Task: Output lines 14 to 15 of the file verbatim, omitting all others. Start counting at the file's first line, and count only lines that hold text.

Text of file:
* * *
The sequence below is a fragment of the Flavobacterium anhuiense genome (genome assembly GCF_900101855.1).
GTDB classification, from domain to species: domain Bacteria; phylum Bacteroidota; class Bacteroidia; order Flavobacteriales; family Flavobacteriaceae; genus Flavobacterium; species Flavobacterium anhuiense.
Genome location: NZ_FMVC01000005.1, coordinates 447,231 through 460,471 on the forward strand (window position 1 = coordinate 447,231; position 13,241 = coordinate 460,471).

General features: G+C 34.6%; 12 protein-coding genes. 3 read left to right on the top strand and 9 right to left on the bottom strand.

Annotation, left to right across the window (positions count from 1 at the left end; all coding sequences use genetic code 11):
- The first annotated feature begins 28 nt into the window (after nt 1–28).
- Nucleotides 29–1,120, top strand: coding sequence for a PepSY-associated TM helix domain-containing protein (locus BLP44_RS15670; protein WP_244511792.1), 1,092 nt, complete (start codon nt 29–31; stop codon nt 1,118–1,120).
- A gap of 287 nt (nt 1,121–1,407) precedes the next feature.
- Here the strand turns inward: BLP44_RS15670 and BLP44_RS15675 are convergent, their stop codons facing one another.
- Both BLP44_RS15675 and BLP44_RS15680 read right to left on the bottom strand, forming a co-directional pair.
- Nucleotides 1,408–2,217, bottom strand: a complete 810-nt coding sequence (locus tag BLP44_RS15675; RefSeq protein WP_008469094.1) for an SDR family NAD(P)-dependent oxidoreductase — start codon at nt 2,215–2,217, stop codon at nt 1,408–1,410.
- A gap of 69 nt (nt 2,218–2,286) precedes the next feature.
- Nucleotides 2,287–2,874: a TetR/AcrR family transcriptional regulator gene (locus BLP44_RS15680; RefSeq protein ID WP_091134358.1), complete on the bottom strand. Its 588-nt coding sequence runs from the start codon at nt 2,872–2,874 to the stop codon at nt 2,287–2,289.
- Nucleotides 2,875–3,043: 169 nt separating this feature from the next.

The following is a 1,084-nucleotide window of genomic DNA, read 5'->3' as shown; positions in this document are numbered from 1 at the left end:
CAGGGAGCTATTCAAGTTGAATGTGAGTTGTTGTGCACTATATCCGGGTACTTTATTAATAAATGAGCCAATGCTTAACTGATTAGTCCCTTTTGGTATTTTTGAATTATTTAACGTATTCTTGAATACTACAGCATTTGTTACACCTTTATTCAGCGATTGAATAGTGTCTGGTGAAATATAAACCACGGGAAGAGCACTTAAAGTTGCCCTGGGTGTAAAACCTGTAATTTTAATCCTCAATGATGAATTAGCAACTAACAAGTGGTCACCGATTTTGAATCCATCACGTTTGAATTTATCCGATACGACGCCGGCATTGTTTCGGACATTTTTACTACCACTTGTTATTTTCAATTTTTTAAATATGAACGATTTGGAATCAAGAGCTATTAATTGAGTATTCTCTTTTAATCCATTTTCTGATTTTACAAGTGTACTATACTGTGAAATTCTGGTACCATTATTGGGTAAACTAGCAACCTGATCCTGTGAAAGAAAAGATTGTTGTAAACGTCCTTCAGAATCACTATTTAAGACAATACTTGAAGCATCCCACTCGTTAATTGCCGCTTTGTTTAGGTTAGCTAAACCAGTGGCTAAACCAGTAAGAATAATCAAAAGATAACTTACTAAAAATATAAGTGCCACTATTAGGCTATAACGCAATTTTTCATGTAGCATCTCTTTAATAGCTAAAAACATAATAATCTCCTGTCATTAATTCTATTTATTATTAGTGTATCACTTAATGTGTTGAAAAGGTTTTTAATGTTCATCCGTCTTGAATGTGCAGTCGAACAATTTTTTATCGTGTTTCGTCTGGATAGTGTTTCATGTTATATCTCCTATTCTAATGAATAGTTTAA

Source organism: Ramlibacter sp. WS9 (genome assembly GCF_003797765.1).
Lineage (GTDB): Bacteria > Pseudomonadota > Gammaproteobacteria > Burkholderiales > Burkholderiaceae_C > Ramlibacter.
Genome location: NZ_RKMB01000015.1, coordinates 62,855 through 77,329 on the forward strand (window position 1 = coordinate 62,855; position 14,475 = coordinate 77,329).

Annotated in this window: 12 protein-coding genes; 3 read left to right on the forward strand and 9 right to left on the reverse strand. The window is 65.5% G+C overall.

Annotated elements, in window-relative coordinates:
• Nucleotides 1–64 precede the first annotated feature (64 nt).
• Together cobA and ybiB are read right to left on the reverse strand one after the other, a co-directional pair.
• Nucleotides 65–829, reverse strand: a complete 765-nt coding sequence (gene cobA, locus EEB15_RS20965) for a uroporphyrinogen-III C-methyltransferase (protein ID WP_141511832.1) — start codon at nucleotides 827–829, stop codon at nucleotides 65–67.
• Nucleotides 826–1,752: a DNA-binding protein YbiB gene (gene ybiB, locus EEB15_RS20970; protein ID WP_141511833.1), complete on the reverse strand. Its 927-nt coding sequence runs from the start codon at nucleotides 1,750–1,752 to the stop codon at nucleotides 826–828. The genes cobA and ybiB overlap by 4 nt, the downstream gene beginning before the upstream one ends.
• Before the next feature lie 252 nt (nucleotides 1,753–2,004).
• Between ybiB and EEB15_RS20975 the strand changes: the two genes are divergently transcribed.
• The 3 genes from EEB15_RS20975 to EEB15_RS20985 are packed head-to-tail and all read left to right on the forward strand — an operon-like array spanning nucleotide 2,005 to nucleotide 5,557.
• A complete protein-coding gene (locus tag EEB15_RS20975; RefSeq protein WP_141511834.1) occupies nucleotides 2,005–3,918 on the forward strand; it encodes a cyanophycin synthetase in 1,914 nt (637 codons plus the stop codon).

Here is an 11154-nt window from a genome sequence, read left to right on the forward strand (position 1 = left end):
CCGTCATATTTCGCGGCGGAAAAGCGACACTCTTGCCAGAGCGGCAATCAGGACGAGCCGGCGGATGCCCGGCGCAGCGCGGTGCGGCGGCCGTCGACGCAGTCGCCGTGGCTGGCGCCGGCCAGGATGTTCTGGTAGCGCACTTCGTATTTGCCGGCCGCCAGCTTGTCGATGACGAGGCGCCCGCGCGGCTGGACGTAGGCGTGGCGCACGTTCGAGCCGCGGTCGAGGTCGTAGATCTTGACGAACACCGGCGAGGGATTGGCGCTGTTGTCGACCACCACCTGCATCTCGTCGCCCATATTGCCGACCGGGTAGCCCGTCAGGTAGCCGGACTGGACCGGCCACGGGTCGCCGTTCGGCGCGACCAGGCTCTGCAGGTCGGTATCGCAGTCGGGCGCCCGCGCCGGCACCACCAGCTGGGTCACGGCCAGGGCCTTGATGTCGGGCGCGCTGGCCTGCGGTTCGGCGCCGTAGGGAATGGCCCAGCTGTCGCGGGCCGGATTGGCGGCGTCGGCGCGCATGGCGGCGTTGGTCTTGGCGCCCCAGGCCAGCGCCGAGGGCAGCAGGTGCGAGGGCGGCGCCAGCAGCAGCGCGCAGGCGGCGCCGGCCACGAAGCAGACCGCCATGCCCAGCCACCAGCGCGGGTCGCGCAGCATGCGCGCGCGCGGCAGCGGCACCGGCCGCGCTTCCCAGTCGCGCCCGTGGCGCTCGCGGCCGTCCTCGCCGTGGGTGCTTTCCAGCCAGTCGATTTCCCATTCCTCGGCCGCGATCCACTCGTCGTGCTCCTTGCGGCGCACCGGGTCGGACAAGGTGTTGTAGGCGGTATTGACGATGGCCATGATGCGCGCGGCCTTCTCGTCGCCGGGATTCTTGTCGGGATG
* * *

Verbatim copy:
- Nucleotides 2,875–3,043: 169 nt separating this feature from the next.

The following is a 1,084-nucleotide window of genomic DNA, read 5'->3' as shown; positions in this document are numbered from 1 at the left end: